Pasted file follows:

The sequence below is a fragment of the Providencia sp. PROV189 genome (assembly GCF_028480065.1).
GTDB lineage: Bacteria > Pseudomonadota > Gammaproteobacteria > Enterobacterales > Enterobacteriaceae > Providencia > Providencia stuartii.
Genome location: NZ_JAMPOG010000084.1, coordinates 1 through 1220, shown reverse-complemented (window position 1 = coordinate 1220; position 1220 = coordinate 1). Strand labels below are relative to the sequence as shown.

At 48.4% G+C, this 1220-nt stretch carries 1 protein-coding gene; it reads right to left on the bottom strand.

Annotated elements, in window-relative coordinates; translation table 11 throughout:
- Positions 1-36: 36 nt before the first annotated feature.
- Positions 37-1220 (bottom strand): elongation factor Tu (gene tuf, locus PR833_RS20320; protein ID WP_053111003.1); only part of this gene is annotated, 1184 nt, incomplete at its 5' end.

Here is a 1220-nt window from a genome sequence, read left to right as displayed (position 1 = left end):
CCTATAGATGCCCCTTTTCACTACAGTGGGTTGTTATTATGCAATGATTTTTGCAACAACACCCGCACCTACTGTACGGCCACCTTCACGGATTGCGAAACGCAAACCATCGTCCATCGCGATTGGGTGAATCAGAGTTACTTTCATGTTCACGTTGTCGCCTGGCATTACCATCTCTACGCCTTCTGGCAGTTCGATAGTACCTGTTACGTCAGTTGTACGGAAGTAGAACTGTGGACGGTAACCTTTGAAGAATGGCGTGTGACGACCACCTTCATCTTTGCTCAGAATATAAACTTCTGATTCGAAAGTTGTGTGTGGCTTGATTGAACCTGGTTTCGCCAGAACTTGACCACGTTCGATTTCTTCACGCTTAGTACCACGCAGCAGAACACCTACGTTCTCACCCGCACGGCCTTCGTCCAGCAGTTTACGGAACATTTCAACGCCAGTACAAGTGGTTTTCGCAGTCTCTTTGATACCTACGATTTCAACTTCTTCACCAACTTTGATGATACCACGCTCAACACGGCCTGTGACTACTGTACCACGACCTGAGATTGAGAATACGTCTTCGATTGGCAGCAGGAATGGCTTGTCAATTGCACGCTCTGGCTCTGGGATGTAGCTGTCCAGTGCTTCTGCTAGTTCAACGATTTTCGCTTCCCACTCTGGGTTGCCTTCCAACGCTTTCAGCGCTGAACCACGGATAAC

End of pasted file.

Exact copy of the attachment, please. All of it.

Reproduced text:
The sequence below is a fragment of the Providencia sp. PROV189 genome (assembly GCF_028480065.1).
GTDB lineage: Bacteria > Pseudomonadota > Gammaproteobacteria > Enterobacterales > Enterobacteriaceae > Providencia > Providencia stuartii.
Genome location: NZ_JAMPOG010000084.1, coordinates 1 through 1220, shown reverse-complemented (window position 1 = coordinate 1220; position 1220 = coordinate 1). Strand labels below are relative to the sequence as shown.

At 48.4% G+C, this 1220-nt stretch carries 1 protein-coding gene; it reads right to left on the bottom strand.

Annotated elements, in window-relative coordinates; translation table 11 throughout:
- Positions 1-36: 36 nt before the first annotated feature.
- Positions 37-1220 (bottom strand): elongation factor Tu (gene tuf, locus PR833_RS20320; protein ID WP_053111003.1); only part of this gene is annotated, 1184 nt, incomplete at its 5' end.

Here is a 1220-nt window from a genome sequence, read left to right as displayed (position 1 = left end):
CCTATAGATGCCCCTTTTCACTACAGTGGGTTGTTATTATGCAATGATTTTTGCAACAACACCCGCACCTACTGTACGGCCACCTTCACGGATTGCGAAACGCAAACCATCGTCCATCGCGATTGGGTGAATCAGAGTTACTTTCATGTTCACGTTGTCGCCTGGCATTACCATCTCTACGCCTTCTGGCAGTTCGATAGTACCTGTTACGTCAGTTGTACGGAAGTAGAACTGTGGACGGTAACCTTTGAAGAATGGCGTGTGACGACCACCTTCATCTTTGCTCAGAATATAAACTTCTGATTCGAAAGTTGTGTGTGGCTTGATTGAACCTGGTTTCGCCAGAACTTGACCACGTTCGATTTCTTCACGCTTAGTACCACGCAGCAGAACACCTACGTTCTCACCCGCACGGCCTTCGTCCAGCAGTTTACGGAACATTTCAACGCCAGTACAAGTGGTTTTCGCAGTCTCTTTGATACCTACGATTTCAACTTCTTCACCAACTTTGATGATACCACGCTCAACACGGCCTGTGACTACTGTACCACGACCTGAGATTGAGAATACGTCTTCGATTGGCAGCAGGAATGGCTTGTCAATTGCACGCTCTGGCTCTGGGATGTAGCTGTCCAGTGCTTCTGCTAGTTCAACGATTTTCGCTTCCCACTCTGGGTTGCCTTCCAACGCTTTCAGCGCTGAACCACGGATAAC